Prioritizing Aid from Above

By Jillian Anderson, Brian Gerspacher, Brie Hoffman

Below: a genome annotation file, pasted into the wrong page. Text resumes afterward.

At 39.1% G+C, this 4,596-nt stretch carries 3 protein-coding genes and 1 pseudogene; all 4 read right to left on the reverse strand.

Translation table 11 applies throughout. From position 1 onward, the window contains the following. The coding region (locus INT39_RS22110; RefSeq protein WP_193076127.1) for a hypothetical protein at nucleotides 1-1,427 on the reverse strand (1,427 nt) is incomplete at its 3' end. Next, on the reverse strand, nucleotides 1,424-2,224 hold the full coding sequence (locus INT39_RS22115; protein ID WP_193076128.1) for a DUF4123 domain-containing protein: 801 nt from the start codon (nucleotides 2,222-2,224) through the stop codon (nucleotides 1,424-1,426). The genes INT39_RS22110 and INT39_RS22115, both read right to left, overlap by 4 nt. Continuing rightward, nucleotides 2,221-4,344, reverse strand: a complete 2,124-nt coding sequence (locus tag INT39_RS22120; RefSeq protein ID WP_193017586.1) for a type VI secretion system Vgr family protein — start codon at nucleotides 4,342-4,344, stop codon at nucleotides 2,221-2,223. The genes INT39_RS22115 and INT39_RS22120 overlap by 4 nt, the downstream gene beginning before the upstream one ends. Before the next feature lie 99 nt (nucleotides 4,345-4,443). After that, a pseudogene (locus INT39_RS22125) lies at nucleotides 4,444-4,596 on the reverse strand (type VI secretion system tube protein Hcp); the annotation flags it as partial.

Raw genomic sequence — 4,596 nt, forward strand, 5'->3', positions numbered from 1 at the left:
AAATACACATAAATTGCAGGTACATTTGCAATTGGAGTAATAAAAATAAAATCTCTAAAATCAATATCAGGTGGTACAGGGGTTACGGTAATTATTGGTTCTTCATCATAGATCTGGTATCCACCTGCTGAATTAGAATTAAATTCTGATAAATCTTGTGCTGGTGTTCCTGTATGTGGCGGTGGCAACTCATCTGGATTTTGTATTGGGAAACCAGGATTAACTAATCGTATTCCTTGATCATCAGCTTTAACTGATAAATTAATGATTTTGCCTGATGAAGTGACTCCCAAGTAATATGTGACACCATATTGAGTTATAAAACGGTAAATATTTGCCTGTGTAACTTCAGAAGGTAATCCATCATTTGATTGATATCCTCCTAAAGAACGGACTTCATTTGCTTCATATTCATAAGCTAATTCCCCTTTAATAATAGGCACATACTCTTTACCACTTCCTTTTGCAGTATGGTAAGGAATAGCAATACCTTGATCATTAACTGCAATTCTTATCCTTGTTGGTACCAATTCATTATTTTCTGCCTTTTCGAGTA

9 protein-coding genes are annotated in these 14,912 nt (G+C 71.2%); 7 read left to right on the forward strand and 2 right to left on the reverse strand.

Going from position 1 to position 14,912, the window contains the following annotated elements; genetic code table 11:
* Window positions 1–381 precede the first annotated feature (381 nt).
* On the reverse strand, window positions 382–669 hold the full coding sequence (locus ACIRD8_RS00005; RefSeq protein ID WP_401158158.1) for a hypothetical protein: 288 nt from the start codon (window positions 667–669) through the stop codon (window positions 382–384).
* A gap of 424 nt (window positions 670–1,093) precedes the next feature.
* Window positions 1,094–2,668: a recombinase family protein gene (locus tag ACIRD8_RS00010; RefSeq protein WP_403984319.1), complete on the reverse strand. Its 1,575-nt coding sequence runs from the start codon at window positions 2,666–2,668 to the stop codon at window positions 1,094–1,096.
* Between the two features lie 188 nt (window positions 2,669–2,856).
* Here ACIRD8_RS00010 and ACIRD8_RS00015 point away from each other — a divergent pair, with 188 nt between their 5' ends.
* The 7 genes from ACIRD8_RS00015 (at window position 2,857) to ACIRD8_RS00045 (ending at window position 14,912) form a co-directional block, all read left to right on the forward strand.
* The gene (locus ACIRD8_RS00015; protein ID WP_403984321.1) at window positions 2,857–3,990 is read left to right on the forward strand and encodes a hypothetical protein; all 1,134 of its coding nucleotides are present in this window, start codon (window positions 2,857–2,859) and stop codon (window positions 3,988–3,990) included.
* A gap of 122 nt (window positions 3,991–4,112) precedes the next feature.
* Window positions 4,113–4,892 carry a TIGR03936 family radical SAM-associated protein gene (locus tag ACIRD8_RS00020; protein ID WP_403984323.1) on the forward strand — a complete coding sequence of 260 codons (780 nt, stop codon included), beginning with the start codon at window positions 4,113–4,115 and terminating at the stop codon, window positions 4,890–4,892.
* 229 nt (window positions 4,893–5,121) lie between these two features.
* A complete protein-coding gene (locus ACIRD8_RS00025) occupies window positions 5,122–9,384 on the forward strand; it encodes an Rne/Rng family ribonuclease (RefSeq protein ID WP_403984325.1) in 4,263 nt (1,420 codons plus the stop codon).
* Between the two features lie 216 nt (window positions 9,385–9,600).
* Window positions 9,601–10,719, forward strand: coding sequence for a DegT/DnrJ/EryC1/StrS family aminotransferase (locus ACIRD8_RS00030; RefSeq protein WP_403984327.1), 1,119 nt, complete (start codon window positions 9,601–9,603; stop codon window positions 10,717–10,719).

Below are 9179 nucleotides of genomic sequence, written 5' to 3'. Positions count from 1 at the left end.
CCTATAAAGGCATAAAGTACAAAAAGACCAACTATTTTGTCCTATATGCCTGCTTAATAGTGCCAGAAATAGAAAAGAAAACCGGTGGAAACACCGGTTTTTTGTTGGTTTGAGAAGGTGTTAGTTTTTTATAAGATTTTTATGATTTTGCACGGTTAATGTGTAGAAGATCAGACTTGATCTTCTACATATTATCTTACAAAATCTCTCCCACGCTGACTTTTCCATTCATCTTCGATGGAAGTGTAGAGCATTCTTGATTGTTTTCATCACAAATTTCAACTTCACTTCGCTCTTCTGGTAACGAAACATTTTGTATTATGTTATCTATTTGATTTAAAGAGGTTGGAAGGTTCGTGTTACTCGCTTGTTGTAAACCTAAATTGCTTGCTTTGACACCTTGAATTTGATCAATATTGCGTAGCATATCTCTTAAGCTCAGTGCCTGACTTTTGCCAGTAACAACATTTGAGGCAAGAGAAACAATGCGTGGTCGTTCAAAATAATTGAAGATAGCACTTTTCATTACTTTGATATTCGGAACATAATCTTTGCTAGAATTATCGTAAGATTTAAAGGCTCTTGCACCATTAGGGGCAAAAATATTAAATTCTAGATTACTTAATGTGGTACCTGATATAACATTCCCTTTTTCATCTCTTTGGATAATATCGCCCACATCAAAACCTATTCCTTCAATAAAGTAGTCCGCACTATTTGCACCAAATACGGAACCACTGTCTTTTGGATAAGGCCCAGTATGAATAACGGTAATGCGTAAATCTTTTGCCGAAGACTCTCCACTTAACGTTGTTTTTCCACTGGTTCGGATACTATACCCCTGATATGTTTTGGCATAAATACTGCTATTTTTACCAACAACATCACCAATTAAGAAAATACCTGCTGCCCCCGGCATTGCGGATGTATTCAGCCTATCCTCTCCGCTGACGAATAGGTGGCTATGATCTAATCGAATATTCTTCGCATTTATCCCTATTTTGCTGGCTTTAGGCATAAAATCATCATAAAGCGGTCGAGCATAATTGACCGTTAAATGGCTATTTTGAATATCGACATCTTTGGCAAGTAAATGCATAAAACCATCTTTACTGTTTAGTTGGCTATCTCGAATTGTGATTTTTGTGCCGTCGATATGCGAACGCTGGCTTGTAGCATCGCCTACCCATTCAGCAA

Fruit trees, such as coconuts and bananas, are an important source of food and income for many communities in the South Pacific. Unfortunately, these same communities tend to be at high risk for natural disasters such as hurricanes, tsunamis, and volcanic eruptions. Big data master's students Jillian Anderson, Brian Gerspacher, and Brie Hoffman participated in the 2018 Open AI Challenge hosted by WeRobotics with the ultimate goal of helping these communities receive aid more efficiently. Aid organizations typically collect and manually analyze aerial imagery to assess damage to affected areas. This analysis guides efficient distribution of aid, prioritizing communities whose food sources have been most affected by disaster. However, manual analysis of this data can take days to complete when time is of the essence. This delay hinders organizations from responding to crises in the most efficient manner possible. Anderson, Gerspacher, and Hoffman use computer vision and machine learning to automatically assess the damage caused by cyclones in the South Pacific by training a convolutional neural network to detect and count different kinds of trees present in aerial images. With its robust results, the trio's project stood out among the competition, winning the gold medal in the Open AI Challenge!

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